Use a "C" Clamp to fully retract the piston into the caliper body
The rear piston has to be turned in, it won't just push in, they make a tool at the parts store that makes it easier, if you have tried turning it in and it won't go you will have to replace the caliper as it's bad.
there are 2 ways on is with the C- Clamp. when tightening the clamp loosen the bleeder valve. the second is have to use the caliper tool to screw in the piston email@example.com
Usually you can put a screwdriver between the edge of the rotor and the caliper and pry up on it. Stuck from rust, heat, or piston in caliper will not release? Rust, heat, it will pry up. Not releasing, open bleeder screw if possible without breaking it off.
Remove lower caliper bolt (actually the upper one is a pin), lift the caliper, replace pads. The clips and the bracket might however need some cleaning.
Should be the "peel off" type Remove wheel Remove caliper mounting bolts Slide caliper off rotor Rotor should slid off hub
If it is the front ones, remove the wheel, get a t-50, or t-55 torx for a half in. ratchet. remove the upper and lower bolts, caliper slides off. If it is rear, remove wheel, get an 18mm wrench and take the bolts out. caliper will come out with them.
what i would do is get some wd40 a pry bar and pry tht sucker right off.(you may need a new rotor after that or at least resurface yours)
Remove pad caliper, then caliper holding frame. Disc will come off now. -Re-assemble in reverse order.
same as on all disc break pad changes, but you must have special tool to depress caliper. a c clamp will not work. must have tool to put onto 3/8 in. drive socket and turn clockwise and this will depress caliper. replace pads, bleed and this was the most challenging part of the job.
Look at the pistons in the caliper. If it is a cup type piston there could be several reasons for this, (requiring researching technical manuals). But if it is a solid piston with what appears to be 4 raised tabs around the piston in a + configuration this suggests that you may need to screw the piston back into the caliper turning it clockwise. Sometimes this takes quite a bit of turning. Otherwise the pistons are stuck, or you might need to open the bleed screws and compress the pistons as some vehicles have one-way pressure valves in the system. . To add a '96 cutlass caliper piston has to be screwed in clockwise with also applying steady pressure
The knuckle bolts on the brake caliper bracket for a 1998 Oldsmobile Cutlass can be a problem to get loose because of rust and dirt buildup. A bolt loosening spray, like Liquid Wrench, can help free the bolt.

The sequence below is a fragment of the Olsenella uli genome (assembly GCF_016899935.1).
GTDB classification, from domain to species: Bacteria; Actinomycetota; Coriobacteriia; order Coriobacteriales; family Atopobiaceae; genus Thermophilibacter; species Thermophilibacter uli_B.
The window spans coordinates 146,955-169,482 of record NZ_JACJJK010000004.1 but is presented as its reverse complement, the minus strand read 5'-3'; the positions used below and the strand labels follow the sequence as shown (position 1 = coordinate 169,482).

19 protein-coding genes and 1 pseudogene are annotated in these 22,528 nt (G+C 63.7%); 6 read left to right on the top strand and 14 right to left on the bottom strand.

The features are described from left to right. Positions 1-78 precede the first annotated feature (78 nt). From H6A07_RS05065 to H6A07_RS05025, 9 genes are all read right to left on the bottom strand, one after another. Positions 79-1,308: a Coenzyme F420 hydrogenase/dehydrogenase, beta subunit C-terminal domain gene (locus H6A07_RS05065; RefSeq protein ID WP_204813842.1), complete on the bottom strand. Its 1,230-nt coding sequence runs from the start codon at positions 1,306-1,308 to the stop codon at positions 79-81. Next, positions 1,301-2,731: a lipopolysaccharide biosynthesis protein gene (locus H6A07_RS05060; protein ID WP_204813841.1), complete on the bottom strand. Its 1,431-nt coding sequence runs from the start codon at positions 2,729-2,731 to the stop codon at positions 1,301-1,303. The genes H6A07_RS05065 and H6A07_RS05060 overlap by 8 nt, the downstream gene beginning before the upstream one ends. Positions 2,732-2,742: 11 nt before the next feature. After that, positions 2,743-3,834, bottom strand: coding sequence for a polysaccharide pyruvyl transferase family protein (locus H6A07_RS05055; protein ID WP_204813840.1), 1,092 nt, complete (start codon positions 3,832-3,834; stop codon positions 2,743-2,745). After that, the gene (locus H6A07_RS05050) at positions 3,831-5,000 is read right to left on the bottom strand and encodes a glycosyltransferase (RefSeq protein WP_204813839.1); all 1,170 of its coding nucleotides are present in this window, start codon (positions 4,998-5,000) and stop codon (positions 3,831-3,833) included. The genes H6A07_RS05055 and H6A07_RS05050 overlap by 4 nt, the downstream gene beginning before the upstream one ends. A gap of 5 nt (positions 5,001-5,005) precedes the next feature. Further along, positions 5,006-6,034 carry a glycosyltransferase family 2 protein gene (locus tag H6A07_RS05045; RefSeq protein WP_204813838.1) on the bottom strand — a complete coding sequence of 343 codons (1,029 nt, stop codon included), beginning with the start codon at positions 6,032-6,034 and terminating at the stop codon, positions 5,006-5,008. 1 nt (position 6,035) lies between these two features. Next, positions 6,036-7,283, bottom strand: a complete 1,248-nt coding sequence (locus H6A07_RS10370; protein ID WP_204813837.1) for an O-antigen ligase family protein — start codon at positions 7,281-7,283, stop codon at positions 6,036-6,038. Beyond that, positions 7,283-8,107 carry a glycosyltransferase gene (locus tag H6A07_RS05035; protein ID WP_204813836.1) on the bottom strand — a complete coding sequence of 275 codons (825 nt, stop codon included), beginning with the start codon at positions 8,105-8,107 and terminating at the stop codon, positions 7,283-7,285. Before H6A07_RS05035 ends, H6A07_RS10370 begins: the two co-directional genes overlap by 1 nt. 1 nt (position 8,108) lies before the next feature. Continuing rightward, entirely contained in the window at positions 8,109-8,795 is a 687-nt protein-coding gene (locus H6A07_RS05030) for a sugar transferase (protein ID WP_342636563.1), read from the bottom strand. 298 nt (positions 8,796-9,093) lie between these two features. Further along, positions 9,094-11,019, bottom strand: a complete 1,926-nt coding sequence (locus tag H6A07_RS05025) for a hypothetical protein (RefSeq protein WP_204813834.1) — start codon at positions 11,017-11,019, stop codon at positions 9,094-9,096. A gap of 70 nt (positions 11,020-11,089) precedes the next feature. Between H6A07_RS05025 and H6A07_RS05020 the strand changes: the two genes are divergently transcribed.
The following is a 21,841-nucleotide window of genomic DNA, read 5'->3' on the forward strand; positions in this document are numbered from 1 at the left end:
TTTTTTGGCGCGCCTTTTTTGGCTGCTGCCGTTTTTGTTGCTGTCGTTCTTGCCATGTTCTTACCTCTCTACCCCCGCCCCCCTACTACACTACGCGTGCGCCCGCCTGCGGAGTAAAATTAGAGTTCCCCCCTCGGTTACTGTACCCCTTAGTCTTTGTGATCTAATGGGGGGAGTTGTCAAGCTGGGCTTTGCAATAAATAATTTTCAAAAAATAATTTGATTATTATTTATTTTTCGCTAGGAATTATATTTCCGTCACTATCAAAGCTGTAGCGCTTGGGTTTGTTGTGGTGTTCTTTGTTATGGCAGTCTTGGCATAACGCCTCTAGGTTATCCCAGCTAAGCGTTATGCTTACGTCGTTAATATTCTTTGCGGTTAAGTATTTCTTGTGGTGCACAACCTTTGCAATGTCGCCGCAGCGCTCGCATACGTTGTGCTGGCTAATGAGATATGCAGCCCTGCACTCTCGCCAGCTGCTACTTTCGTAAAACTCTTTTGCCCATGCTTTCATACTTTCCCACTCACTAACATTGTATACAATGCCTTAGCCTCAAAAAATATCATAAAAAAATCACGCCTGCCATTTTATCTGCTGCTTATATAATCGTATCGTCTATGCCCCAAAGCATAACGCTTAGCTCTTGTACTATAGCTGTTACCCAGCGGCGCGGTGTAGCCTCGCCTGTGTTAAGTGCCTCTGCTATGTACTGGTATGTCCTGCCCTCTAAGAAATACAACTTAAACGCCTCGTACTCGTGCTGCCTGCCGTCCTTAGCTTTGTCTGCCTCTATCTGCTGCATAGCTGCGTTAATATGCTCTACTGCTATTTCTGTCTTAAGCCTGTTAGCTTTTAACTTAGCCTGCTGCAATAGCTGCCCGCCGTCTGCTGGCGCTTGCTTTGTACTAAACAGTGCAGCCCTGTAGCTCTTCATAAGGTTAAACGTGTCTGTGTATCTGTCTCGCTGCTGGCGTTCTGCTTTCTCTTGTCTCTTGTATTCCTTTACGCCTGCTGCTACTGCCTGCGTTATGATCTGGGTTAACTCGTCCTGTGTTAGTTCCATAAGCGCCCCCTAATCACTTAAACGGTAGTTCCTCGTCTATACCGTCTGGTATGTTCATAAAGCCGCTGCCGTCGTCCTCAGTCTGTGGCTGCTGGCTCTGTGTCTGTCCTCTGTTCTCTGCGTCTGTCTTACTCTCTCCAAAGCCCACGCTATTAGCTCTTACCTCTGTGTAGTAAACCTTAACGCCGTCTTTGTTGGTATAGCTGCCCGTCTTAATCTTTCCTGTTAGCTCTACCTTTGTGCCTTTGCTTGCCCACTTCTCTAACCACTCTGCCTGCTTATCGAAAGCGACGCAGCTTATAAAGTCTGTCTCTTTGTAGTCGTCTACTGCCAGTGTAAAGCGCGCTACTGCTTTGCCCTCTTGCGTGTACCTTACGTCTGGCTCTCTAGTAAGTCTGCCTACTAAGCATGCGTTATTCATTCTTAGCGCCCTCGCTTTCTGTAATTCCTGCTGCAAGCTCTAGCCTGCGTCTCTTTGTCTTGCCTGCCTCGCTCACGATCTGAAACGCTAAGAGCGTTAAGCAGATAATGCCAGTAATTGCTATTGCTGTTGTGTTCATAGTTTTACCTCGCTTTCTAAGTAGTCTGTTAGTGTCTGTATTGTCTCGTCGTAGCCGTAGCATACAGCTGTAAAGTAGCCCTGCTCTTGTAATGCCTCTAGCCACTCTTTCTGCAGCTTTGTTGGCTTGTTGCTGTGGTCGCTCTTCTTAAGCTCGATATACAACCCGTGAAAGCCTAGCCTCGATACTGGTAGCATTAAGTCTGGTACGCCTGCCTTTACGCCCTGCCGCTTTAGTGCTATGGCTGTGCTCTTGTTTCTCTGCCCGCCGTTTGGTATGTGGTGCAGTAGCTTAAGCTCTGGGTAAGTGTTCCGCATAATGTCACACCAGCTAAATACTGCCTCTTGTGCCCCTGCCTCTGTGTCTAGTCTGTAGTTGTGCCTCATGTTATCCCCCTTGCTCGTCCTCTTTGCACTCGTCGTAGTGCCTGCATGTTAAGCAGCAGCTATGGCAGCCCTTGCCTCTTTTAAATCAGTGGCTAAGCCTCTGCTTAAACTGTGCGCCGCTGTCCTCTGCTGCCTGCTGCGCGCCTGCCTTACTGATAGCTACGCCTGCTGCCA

Once the caliper is off then the rotor should come off. If not take a hammer and beat on the rotor. Then it will either come off or crack and come off. If that does not get it off you would have to heat it with a torch.
pull the wheel off remove the brake caliper and disc. there might be a cap in the center of the hub. if so remove it and there will be a single nut coming from the spindle remove it and the the whole assembly will come off.
Remove the two bolts holding the caliper over the rotor, remove caliper. You may have to gently persuade it with a dead blow or hammer. Once removed the pads come off by pushing them out. Use a clamp to press the caliper piston back into the caliper or you won't be able to put the caliper back over the rotor with the new pads installed. Now simply work in reverse order installing the pads and caliper, bleed your brakes, and hit the road.
Replacing the brake pads on your 1982 Oldsmobile Cutlass is quite easy. Remove the brake pad Springs and caliper. The brake pads will come off. Reverse the process to install the new brake pads
The teves caliper is a single piston disc brake caliper and the akebono caliper is a dual piston disc brake caliper. The teves caliper is a single piston disc brake caliper and the akebono caliper is a dual piston disc brake caliper.
You need to remove the caliper. Usually there are 2 bolts/pins that go through the calipers, holding them in place. Once the calipers are off, the rotors should come off quite easily. If it's a front wheel vehicle, the rotor should just pull off. If it's a rear wheel vehicle, the rotor is often integral to the wheel bearing and hub. For a rear wheel caliper, just pull the center wheel bearing cotter pin, nut, remove the wheel bearings and pull the rotor.
unbolt the caliper
brake caliper bushings are the rubber mounts that sit inside the caliper bolt holes. They help guide the bolts when bolting the caliper up to the caliper bracket.
they must be screwed in because the e=brake is built into caliper. there is a tool kit that uses the grooves on piston but you can use channel lock pliers to turn piston don't chew up dust seal around piston .the right side is clockwise to turn in i think the left is ccw to turn in when piston starts moving in you going the right way. make sure you line the slots on the piston with the pins on the brake pads if not lined up you never get caliper on good luck ps when all done pump and release the e brake 20 time to self adjust the pistons
There is no spring caliper.
The caliper bolts are located in the caliper... You should see two bolts on the inside of the caliper...
Front pads Remove wheels Re-install 2 lug nuts to hold rotor in place Remove caliper mounting bolts Slide caliper off rotor Use a "C" clamp to fully retract piston into caliper body Replace pads inner and outer Re-install caliper PUMP BRAKE PEDAL TO SET PADS AGAINST ROTOR PRIOR TO MOVING VEHICLE